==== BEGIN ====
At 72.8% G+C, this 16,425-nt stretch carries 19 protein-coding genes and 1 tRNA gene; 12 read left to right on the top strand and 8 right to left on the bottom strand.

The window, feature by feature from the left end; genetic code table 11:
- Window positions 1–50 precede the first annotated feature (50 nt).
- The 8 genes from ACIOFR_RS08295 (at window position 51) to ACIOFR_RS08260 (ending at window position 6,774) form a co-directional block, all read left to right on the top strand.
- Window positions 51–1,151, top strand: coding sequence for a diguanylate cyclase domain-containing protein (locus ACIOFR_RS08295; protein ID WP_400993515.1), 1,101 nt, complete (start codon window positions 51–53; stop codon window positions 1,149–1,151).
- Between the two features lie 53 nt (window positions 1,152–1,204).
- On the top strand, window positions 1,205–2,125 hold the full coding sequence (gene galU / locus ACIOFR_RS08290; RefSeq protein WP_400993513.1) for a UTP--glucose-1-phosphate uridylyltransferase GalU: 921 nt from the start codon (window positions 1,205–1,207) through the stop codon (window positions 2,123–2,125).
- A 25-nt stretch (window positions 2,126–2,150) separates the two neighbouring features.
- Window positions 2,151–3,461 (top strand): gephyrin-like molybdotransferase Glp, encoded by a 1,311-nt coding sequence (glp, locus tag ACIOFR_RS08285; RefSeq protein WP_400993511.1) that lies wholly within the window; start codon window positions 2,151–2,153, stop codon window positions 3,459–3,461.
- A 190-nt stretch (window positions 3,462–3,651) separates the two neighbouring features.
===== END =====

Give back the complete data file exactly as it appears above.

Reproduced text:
At 72.8% G+C, this 16,425-nt stretch carries 19 protein-coding genes and 1 tRNA gene; 12 read left to right on the top strand and 8 right to left on the bottom strand.

The window, feature by feature from the left end; genetic code table 11:
- Window positions 1–50 precede the first annotated feature (50 nt).
- The 8 genes from ACIOFR_RS08295 (at window position 51) to ACIOFR_RS08260 (ending at window position 6,774) form a co-directional block, all read left to right on the top strand.
- Window positions 51–1,151, top strand: coding sequence for a diguanylate cyclase domain-containing protein (locus ACIOFR_RS08295; protein ID WP_400993515.1), 1,101 nt, complete (start codon window positions 51–53; stop codon window positions 1,149–1,151).
- Between the two features lie 53 nt (window positions 1,152–1,204).
- On the top strand, window positions 1,205–2,125 hold the full coding sequence (gene galU / locus ACIOFR_RS08290; RefSeq protein WP_400993513.1) for a UTP--glucose-1-phosphate uridylyltransferase GalU: 921 nt from the start codon (window positions 1,205–1,207) through the stop codon (window positions 2,123–2,125).
- A 25-nt stretch (window positions 2,126–2,150) separates the two neighbouring features.
- Window positions 2,151–3,461 (top strand): gephyrin-like molybdotransferase Glp, encoded by a 1,311-nt coding sequence (glp, locus tag ACIOFR_RS08285; RefSeq protein WP_400993511.1) that lies wholly within the window; start codon window positions 2,151–2,153, stop codon window positions 3,459–3,461.
- A 190-nt stretch (window positions 3,462–3,651) separates the two neighbouring features.